Real Estate Woes Press on New York City Budget Outlook

Uncertain markets, changing work lives, and rising interest rates could combine to create a perfectly dismal storm in Manhattan real estate.

Midtown Manhattan from the East River. Acroterion via Wikimedia Commons

Lowered valuations for Midtown Manhattan real estate could have a devastating impact on the city’s budget, real estate executives are warning — and there are no indications anyone in the mayor’s office sees it coming, they say. 

Between market uncertainty, slashed rents, and low occupancy rates in fully leased buildings, even a much wider return to work as Covid ebbs will not mean a return to the pre-pandemic Midtown of 2019. That may be gone forever.

The problem at hand has to do with the valuations of commercial real estate buildings in New York. Many are poised to slip in the near future, and some already have.

Most buildings have two valuations: that set by the market value and that set by the city for tax purposes. If the market value changes, property owners can appeal the city’s valuation in an attempt to lower taxable value.

Lower valuations by the banks incentivize property owners to appeal the valuation that the city uses for tax purposes. If a large number of landowners successfully appeal, it could affect the city budget.

Nearly a third of the city’s annual revenue comes from property taxes, and while new construction in the other four boroughs could compensate, lower valuations of buildings in the city’s key business districts could have a serious impact on the city’s bottom line.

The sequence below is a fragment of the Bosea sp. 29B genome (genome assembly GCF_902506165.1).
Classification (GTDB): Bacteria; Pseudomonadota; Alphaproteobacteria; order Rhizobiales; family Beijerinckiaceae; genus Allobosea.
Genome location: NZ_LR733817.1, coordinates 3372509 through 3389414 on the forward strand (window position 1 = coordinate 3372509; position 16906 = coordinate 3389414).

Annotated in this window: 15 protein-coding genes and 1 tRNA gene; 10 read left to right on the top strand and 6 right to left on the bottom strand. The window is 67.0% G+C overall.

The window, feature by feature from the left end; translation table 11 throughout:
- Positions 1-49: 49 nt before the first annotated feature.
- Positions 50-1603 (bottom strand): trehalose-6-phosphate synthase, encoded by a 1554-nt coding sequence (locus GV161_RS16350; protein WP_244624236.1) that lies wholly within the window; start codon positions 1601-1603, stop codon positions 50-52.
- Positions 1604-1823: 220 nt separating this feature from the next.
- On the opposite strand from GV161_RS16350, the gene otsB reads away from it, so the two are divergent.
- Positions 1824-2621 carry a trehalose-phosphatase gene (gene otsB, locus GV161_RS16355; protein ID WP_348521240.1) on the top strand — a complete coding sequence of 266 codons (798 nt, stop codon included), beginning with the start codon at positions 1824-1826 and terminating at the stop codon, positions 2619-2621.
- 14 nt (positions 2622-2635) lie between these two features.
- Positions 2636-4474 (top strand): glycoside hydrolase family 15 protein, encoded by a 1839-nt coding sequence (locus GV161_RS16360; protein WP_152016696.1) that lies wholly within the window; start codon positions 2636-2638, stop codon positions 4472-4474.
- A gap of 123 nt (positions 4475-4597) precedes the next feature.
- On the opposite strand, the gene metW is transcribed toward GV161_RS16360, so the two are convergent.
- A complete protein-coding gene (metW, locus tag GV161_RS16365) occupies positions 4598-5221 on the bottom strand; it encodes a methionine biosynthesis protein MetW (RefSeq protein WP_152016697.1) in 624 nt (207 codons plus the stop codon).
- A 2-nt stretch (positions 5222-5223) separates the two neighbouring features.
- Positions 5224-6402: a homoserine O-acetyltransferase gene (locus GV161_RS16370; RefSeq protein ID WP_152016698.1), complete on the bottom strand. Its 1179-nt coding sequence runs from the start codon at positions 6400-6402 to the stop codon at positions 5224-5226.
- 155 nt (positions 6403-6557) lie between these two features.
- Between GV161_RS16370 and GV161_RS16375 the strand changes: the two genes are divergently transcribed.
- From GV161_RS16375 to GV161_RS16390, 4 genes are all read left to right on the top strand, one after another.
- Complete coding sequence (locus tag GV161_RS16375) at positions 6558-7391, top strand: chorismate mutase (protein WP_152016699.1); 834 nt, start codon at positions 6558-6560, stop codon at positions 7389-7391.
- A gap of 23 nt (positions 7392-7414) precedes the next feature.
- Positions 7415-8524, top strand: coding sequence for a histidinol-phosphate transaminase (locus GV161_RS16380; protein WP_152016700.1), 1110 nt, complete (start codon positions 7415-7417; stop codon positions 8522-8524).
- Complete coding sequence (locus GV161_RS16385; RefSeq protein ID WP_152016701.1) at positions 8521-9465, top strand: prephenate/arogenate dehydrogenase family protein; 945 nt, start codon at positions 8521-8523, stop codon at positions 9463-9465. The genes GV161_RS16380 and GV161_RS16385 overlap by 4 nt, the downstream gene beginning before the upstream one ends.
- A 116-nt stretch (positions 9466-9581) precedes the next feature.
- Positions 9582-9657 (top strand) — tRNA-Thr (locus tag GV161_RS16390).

The 2022 adopted budget already accounted for a downward revision of $2.57 billion in property tax revenues, 2.6 percent of the city’s total budget. Whether this was an accurate estimate will become clear by the end of the budgetary year this summer.

The 2023 preliminary budget has a more bullish outlook, expecting an increase of $839 million in revenue. The Citizens Budget Commission says that could be hampered by slow growth.

“The economic recovery has been sluggish and structural changes in commuting or travel could hamper tax revenue growth,” a commission report reads.

Opinions differ on the effects of new valuations, with some pointing to the city’s own valuation process and reserves as bulwarks for any possible budget shortcoming.

“I don’t think they are being overly optimistic but I do think there is significant risk,” a researcher at the budget commission, Ana Champeny, told The New York Sun. “They are really keeping the long-term prospects very low.”

On the other hand, some in the private sector believe that regardless of whether the changes in commercial real estate affect the city’s budget, there is “something brewing” in the real estate market.

“The eviction moratorium has been lifted, interest rates are going up, vacancies are at an all-time high, rents are down 25 percent. Something’s going to happen,” the CEO of Okada and Company, Christopher Okada, told the Sun.

The mayor’s office did not immediately respond to a request for comment.

Manhattan commercial rents, both office and retail, were beaten down during the pandemic and will probably stay low for another five to seven years, Mr. Okada said.